As Shamrock spent the majority of her working life plying her trade in the Truro - Falmouth area it seems only fitting that some of the large slabs of Oak being used in her repair have been sourced from the Tregothnan estate that is situated alongside the confluence of the Fal and Truro rivers. These Sessile Oaks where planted in 1880 and cut approximately three years ago having survived the mass tree felling of the Second Word war due to their remote location. The Oak slabs have been used in the repair/replacement of Shamrock's starboard lodging knees and frames. Shamrock's starboard frame repairs are now complete also the third new section of beamshelf has been bolted into place along with that sections beams and hanging knees.   

Cornish Oak.
Completed frame repairs.
Hanging knee installation.
Beamshelf through bolted scarf.
Shamrock's new river view.

Saturday, 17 March 2018

Shamrock Repairs March Update

The discovery that the forward section of the starboard beamshelf had been renewed in the past with an undersized section, was only loosely bolted to the frames and not attached to the Breasthook*. This has resulted in it being removed and a new section is being cut ready for fitting. It has also been found that there is no evidence of the starboard side beam ends ever being secured to the beamshelf. To correct this, the beams are now being through bolted onto the new beamshelf as it is fitted. More areas of rot have been discovered in some of the main beams, one of them being a section of beam behind the main mast tabernacle. This beam also supports the forward end of the cargo hatch combing and will need more investigation. Most of Shamrock's starboard side deck planks have been removed with the chain locker seeing the light of day for the first time since her restoration. With the amount of water ingress found between the deck planks and beams it has been decided to remove all the deck planking to allow all the beams to be checked, repaired or renewed as necessary and allowed to dry out before fitting new deck planks. Shamrock's windlass and deck winch have been unbolted and moved to the side ready to be removed to the boat shed once space is available. One bit of good news is that to date only one small section of rot has been found in the ceiling planks. Most of Shamrock's starboard side frame repairs have been completed and her lines are looking pleasing to the eye.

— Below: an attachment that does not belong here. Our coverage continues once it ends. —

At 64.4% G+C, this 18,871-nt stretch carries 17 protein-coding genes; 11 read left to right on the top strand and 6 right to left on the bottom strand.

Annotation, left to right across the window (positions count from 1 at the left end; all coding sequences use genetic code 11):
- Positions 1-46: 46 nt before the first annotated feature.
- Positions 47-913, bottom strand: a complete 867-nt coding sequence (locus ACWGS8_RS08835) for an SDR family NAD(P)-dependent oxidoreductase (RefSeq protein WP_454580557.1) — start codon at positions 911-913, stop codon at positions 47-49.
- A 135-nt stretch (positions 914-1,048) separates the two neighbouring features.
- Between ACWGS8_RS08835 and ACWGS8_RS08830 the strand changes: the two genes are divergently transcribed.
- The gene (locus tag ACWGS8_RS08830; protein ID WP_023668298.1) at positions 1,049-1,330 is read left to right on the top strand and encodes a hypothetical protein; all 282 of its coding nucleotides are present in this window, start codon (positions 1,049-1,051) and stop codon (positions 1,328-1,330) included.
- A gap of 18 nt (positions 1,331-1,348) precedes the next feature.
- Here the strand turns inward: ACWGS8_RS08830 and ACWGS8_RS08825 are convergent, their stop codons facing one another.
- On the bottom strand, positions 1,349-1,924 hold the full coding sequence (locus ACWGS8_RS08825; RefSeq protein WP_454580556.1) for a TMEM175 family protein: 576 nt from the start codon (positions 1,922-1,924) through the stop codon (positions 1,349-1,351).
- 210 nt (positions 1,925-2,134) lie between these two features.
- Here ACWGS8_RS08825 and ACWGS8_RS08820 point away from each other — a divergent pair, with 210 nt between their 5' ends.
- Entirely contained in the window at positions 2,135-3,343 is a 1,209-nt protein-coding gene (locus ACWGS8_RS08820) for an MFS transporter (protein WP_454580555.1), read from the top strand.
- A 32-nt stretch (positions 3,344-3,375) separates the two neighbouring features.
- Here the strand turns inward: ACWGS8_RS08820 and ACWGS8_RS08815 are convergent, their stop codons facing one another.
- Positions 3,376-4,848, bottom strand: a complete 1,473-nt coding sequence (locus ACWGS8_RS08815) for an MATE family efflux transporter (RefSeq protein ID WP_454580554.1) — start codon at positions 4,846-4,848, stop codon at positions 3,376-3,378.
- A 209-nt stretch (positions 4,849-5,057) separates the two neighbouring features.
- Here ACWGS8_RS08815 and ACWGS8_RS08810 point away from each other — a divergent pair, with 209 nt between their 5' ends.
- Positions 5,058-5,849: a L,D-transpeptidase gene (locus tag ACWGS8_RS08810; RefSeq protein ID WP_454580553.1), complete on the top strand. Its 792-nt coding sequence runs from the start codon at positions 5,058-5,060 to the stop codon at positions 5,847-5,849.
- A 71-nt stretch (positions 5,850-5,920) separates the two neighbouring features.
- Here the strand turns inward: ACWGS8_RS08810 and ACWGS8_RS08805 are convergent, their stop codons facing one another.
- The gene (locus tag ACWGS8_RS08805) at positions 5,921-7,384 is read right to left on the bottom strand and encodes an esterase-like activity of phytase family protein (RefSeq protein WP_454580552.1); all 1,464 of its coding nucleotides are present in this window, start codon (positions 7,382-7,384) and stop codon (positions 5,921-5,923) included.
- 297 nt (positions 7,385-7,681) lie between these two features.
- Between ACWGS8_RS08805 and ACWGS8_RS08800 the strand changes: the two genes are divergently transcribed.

*BREASTHOOK A grown timber crook or wrought-iron knee used either as a tie to bind the Stempost, Beamshelf, Hawse or frame tim­bers of the bow together.

Breasthook port side.
Breasthook starboard side, no bolts.
Beam rot behind main tabernacle.
Rotten ceiling plank. 
Missing deck.
New short beam.
Repaired frames.

Tuesday, 27 February 2018

Chainsaw Mill

With repairs to Shamrock's frames and knees continuing, time has been taken to split a 13.3cm (5.25in) thick and about 7.6m (25ft) long plank of larch into two planks. To complete the cut a rather lethal looking chain saw mill was used, even this required three persons to use it, one to operate the chainsaw, one to push the mill along the plank and one to keep driving in wedges along the cut to prevent the chainsaw becoming stuck between the two sections of plank. The larger 8.2cm (3.25in) plank is to be used as the last section of beamshelf and has been marked out ready for shaping. Away from Shamrock the first of the two new quay ladders has been bolted into place and Nancy Belle's deck boards are receiving a fresh coat of paint ready for the river trips in the forthcoming season. On an eco-friendly note, the wood used for the ladders has been sourced from two larch trees which came from the Cotehele estate.

Chainsaw mill.
Starting the cut.
A long way to go.
New ladder.